For Cuyahoga County demos, a strategic plan and code enforcement both needed: editorial (Cleveland.com)

Remember that $50 million demolition bond former Cuyahoga County Executive Ed FitzGerald promised in his “State of the County” last February?

Well, thanks to some laudable examples of both bipartisanship and continuity, the administration of new County Executive Armond Budish — in cooperation with county council and the county Land Bank — has begun to roll out one of the most ambitious and comprehensive efforts to eradicate zombie properties in recent history.

Now the challenge must be to yoke those dollars to a carefully planned, strategic effort focused on neighborhoods where demolitions can make an immediate difference to property values and where properties can be bundled, either as mixed-use development, green space, urban farms or for another beneficial economic opportunity.

This program is also a time to take stock of deficiencies in local housing enforcement efforts to ensure that absentee owners keep their properties up to code and, if they don’t, that they are held accountable in Housing Court.

Last October, county council approved the Cuyahoga County Property Demolition Program. In December, council President Dan Brady created a Community Development Committee to oversee its implementation.

And on Monday — barely a month after Budish and many on county council took office — the first applications for demo dollars are expected to land at the county’s Board of Control, according to Gus Frangos, president of the Land Bank.

The Land Bank will be one of those applicants. The ordinance that describes the demolition initiative — underwritten by a county bond — provides three, one-time allocations of $3 million for the Land Bank. That money will be used to raze blighted properties the Land Bank received from Fannie Mae and the U.S. Department of Housing and Urban Development, as well as from local tax foreclosures and tax forfeitures, Frangos said.

Frangos added that 16 municipalities already have contracted with the Land Bank to handle their demolitions — from Moreland Hills, Lakewood and Shaker Heights to East Cleveland. “Everybody has a little need,” Frangos said.

And some communities’ needs are bigger than others’.

Frank Ford, senior policy adviser at the nonprofit Thriving Communities Institute, broke down those needs for county council:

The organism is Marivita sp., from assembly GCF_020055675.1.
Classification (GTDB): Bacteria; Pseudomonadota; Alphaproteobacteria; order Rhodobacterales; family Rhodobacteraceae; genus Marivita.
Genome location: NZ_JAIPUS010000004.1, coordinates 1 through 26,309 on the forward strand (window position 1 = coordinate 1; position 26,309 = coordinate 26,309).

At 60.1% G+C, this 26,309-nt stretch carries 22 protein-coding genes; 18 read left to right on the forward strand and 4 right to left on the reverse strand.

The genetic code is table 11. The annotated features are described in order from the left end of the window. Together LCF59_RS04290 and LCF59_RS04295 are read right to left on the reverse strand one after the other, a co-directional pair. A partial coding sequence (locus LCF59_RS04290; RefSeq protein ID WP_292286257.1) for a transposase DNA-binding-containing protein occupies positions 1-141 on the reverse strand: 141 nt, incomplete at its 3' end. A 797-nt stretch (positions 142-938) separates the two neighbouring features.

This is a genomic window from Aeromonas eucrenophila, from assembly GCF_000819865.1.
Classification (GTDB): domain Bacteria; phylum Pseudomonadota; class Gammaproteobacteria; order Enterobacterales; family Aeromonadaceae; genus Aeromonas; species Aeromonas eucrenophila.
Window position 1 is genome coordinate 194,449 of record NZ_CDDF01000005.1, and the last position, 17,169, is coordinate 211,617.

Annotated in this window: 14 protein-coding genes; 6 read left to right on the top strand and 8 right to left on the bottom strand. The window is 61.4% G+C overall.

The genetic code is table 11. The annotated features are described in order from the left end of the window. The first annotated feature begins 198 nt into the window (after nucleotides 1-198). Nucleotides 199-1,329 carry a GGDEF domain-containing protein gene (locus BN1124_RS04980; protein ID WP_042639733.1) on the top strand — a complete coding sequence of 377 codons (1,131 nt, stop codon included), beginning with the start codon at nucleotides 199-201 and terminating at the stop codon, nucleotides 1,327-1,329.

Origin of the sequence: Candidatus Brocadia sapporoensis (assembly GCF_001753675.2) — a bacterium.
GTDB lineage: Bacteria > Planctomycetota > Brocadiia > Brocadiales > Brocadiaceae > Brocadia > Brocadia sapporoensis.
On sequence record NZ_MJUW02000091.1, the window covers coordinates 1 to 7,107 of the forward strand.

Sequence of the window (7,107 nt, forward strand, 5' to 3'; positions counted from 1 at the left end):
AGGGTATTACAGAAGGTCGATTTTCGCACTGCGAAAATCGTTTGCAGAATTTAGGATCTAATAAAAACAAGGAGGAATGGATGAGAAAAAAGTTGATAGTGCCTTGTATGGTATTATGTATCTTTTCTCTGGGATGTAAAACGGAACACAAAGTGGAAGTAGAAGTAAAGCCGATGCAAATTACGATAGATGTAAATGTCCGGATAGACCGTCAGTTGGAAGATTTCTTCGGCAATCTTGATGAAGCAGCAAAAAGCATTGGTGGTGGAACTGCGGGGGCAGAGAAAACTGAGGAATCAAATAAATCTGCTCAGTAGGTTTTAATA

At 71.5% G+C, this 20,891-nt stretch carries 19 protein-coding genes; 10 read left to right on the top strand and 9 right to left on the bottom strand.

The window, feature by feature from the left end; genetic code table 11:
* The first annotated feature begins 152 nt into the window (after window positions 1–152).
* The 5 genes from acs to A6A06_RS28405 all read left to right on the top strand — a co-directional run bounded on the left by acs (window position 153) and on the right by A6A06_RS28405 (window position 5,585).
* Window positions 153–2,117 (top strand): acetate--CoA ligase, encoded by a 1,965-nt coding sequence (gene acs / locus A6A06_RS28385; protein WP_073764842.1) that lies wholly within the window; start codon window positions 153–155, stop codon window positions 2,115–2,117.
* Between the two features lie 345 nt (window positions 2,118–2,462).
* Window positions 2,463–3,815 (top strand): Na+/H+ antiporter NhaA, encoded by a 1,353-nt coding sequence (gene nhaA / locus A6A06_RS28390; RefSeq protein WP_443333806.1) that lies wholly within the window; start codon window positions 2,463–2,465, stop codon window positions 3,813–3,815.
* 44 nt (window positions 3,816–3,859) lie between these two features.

• Approximately 8,000 properties ready for demolition in Cleveland;

• An additional 1,013 properties in East Cleveland; and

• An estimated 1,000 properties in the rest of Cuyahoga County.

“We’re talking roughly 10,000 properties total,” Ford said.

The $50 million is not enough to tear down all of them. That would require $100 million — each demo costs about $10,000. But it will go a long way, as long as the money is spent wisely.

Even though Cleveland is home to 80 percent of the targeted blight, the money must also be aimed at achieving change on blocks or in neighborhoods where city and community leaders have documented both overriding need and urgency — and provided redevelopment plans that are funded and make sense.

How the demo money is going to be dispersed is still under review, said Budish for this editorial.

Obviously, cities should have to provide an economic development plan for the vacant land. But, Budish said, he wants to hire a deputy director of housing and community revitalization to oversee the process and work with communities to frame these projects in consistent and practical ways.

“If the county acts quickly and strategically some of these properties may be viable for renovation,” Ford said. “The issue isn’t that some of the properties can’t be rehabbed. It’s that the housing market is so distressed it’s not financially feasible to renovate them.”

Frangos agrees. “Once we start tearing down the worst of the worst, that’ll promote more rehabs.”

Cleveland city councilman Mike Polensek takes it a step further. “Why aren’t these slumlords in Housing Court for code violations? Hold them accountable. Enforce the code. Not everything needs to come down.”

That would be a good conversation for the new county deputy director of housing and community revitalization to have with municipal housing-enforcement officials.

Read it from the source.

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